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Scientists say the findings are interesting, but that cat-owners should not be alarmed just yet. The results are based on lab experiments in which a small number of animals were deliberately infected with high doses of the virus, SARS-CoV-2, and do not represent real-life interactions between people and their pets, says virologist Linda Saif at The Ohio State University in Columbus. There is no direct evidence that the infected cats secreted enough coronavirus to infect people, she says.
The findings followed recent reports of a pet cat in Belgium being infected with Covid-19. About a week after the cat’s owner started showing symptoms, the cat also developed breathing difficulties, diarrhoea and vomiting, and subsequent tests by vets at the University of Liège showed the animal was infected with coronavirus.
The work, which is not yet peer-reviewed, was uploaded to the preprint website bioRxiv on Wednesday. In the study, five cats were inoculated with coronavirus. Three of the animals were placed in cages next to cats that had not been given the virus, and one of the exposed cats also became infected, suggesting that transmission occurred through respiratory droplets. The findings were then replicated in a second group of cats. Ferrets, which are already being used in vaccine trials for Covid-19, were also found to be susceptible.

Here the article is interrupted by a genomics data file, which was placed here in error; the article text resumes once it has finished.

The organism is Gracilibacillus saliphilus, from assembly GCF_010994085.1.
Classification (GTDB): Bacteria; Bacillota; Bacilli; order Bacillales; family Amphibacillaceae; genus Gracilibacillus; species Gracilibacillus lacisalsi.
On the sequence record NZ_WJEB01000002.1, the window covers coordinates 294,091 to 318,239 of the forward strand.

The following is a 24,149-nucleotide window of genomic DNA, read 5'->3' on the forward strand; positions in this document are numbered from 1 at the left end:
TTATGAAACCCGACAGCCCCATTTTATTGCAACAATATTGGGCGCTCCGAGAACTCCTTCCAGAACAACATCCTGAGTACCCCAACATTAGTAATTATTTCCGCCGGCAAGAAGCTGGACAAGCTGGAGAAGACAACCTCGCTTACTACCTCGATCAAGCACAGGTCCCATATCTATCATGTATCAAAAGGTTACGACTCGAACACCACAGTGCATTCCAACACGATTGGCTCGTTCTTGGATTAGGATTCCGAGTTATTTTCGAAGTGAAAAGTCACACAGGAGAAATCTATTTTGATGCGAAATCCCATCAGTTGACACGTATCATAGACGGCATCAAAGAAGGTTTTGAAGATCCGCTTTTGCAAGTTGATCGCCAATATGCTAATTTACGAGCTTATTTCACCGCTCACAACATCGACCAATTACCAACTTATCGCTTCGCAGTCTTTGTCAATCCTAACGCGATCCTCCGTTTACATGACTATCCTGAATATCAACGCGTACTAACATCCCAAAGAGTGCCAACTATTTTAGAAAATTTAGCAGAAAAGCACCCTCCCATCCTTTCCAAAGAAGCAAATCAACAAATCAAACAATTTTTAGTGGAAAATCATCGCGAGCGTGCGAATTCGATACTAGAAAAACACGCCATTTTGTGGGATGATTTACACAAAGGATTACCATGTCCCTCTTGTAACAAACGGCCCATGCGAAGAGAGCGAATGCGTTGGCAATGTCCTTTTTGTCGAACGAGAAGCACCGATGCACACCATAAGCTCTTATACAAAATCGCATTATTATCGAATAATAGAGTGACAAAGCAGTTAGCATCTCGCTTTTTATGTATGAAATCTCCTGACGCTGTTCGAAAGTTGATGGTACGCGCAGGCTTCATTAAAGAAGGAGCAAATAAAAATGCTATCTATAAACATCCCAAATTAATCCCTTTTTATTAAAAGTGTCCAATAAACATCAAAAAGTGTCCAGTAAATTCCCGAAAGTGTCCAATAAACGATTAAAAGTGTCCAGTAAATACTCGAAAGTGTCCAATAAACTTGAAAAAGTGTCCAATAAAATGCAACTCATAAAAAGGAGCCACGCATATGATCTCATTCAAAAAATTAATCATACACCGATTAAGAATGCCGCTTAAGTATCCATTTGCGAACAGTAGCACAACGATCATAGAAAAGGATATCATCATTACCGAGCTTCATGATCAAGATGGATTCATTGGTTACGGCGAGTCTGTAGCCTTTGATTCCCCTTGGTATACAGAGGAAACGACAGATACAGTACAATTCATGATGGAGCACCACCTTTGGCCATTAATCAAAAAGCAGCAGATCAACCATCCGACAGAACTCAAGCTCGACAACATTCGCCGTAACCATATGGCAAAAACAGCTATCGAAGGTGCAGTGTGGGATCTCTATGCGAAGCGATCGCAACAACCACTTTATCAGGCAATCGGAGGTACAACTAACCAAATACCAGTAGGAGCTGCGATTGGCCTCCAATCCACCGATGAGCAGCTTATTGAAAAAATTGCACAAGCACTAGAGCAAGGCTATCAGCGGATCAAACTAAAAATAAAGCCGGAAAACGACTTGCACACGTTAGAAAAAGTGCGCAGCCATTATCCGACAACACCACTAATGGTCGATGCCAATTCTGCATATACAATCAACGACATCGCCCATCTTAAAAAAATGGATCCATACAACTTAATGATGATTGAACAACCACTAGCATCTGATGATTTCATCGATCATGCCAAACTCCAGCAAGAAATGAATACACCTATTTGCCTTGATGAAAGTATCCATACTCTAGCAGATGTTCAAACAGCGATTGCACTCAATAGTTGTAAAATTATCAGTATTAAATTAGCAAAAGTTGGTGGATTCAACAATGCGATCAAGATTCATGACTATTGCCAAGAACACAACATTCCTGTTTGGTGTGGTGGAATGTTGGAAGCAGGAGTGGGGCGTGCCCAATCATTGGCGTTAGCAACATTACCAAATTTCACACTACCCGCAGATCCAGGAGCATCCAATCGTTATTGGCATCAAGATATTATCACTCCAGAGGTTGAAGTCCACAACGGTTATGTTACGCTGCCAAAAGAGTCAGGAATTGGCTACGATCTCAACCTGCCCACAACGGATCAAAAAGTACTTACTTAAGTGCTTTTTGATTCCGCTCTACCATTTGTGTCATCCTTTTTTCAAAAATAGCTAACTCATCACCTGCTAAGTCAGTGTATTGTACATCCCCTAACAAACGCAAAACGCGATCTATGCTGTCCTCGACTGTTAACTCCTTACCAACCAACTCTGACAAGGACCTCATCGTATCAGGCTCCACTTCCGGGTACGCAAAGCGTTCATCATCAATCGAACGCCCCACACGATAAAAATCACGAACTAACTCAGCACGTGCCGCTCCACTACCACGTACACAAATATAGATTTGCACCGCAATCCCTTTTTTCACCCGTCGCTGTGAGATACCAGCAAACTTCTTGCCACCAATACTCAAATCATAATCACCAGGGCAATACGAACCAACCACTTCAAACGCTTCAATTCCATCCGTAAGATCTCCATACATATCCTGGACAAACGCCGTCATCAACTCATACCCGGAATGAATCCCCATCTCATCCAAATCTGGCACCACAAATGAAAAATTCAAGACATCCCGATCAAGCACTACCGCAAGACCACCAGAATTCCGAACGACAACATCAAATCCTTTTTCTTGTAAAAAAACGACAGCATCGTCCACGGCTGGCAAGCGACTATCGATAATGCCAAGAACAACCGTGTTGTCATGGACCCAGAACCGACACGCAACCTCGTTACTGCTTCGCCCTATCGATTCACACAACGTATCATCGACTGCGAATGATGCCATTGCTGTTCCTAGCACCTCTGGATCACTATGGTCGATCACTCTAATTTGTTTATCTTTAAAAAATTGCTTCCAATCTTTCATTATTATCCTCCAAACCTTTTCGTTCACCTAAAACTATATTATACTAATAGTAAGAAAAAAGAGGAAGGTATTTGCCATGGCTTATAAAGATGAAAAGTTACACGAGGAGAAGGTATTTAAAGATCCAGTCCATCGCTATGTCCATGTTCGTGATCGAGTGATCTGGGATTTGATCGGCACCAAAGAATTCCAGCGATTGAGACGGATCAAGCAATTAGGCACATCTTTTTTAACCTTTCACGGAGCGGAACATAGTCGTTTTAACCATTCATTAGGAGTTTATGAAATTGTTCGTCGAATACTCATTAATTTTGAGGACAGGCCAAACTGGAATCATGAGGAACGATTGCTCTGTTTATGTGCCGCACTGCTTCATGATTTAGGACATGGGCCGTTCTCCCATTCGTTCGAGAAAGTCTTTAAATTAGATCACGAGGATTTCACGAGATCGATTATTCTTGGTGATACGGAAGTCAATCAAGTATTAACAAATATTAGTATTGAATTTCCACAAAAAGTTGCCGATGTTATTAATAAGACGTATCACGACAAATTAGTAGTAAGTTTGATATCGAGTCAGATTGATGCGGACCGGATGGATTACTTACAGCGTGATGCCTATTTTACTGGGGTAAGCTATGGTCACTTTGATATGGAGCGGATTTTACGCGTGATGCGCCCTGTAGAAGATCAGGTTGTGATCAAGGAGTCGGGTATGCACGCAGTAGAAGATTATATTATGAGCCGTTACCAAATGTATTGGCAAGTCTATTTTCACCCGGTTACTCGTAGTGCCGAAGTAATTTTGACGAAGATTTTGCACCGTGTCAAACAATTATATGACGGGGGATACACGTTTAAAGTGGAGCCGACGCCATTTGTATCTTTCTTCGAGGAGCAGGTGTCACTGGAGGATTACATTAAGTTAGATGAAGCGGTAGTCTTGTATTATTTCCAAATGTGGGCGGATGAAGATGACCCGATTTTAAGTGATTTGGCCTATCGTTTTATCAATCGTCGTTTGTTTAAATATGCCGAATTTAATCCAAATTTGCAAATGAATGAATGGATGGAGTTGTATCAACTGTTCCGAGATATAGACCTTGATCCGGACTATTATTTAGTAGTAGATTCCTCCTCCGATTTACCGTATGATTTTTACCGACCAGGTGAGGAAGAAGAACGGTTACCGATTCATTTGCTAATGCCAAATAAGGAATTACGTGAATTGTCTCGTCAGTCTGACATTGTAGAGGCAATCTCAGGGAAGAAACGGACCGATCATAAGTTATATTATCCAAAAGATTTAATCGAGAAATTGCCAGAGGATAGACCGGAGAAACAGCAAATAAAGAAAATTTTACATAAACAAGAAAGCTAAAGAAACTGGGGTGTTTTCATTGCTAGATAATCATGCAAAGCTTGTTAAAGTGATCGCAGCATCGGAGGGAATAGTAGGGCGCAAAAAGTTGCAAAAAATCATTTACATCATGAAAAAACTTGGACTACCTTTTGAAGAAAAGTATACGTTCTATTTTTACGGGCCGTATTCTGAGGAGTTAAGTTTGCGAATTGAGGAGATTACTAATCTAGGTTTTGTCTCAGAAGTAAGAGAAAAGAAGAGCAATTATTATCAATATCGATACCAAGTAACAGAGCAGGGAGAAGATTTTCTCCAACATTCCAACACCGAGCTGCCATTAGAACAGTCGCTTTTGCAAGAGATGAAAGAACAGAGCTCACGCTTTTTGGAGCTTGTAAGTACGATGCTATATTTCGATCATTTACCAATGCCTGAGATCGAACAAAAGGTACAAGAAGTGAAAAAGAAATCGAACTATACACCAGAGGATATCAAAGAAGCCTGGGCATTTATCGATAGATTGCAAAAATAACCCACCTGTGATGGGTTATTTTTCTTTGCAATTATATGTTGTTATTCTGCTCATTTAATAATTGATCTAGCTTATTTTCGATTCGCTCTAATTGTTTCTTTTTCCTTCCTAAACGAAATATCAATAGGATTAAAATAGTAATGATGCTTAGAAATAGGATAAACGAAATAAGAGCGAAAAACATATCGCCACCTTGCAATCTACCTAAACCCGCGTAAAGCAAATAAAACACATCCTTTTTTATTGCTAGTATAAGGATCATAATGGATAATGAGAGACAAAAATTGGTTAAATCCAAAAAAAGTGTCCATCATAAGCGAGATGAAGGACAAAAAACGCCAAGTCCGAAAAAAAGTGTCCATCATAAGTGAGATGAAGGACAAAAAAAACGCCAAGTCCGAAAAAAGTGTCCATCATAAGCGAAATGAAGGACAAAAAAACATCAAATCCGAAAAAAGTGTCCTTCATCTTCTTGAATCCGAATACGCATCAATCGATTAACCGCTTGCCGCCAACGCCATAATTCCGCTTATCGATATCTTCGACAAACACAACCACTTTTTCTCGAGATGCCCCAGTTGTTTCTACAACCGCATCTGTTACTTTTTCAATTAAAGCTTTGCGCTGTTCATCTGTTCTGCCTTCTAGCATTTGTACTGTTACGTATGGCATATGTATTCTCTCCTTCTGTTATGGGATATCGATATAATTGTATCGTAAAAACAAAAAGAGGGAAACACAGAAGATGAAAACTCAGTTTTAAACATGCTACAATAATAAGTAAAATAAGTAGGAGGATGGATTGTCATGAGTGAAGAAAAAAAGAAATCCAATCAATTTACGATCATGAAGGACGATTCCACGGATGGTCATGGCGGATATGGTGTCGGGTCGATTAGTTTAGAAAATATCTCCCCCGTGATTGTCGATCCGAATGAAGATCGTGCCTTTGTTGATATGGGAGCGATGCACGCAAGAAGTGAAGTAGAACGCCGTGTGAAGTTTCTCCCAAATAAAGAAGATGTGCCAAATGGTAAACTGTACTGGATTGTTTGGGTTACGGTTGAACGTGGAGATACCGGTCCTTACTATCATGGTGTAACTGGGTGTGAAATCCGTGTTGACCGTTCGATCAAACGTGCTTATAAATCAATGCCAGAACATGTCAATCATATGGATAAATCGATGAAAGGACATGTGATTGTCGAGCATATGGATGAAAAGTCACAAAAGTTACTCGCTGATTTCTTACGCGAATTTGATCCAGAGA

“Surveillance for Sars-CoV-2 in cats should be considered as an adjunct to elimination of of Covid-19 in humans,” the paper concluded.
Experts said the findings were credible, but that they did not indicate cats were an important vector in spreading the disease between humans.
Prof Eric Fèvre, chair of veterinary infectious diseases at the University of Liverpool, said: “People should take usual precautions of handwashing when handling their pets, and avoid overly intimate contact, especially if sick with Covid. It is important to add that this says nothing about how the virus coming out of a cat may or may not be infectious to humans.”
Prof Jonathan Ball, a virologist at the University of Nottingham, said similar observations of transmission in cats had been made in relation to Sars, which is genetically closely related to Covid-19. “However, it should be remembered that cats are not playing much, if any, role in the spread of this virus,” he said. “Human to human transmission is clearly the main driver, so there is no need to panic about cats as an important source of virus. Obviously, if you think you have Covid-19 and share a house with a cat, then it would be sensible to limit close interactions with your furry friend until you are better.”
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Guardian/ Scientific American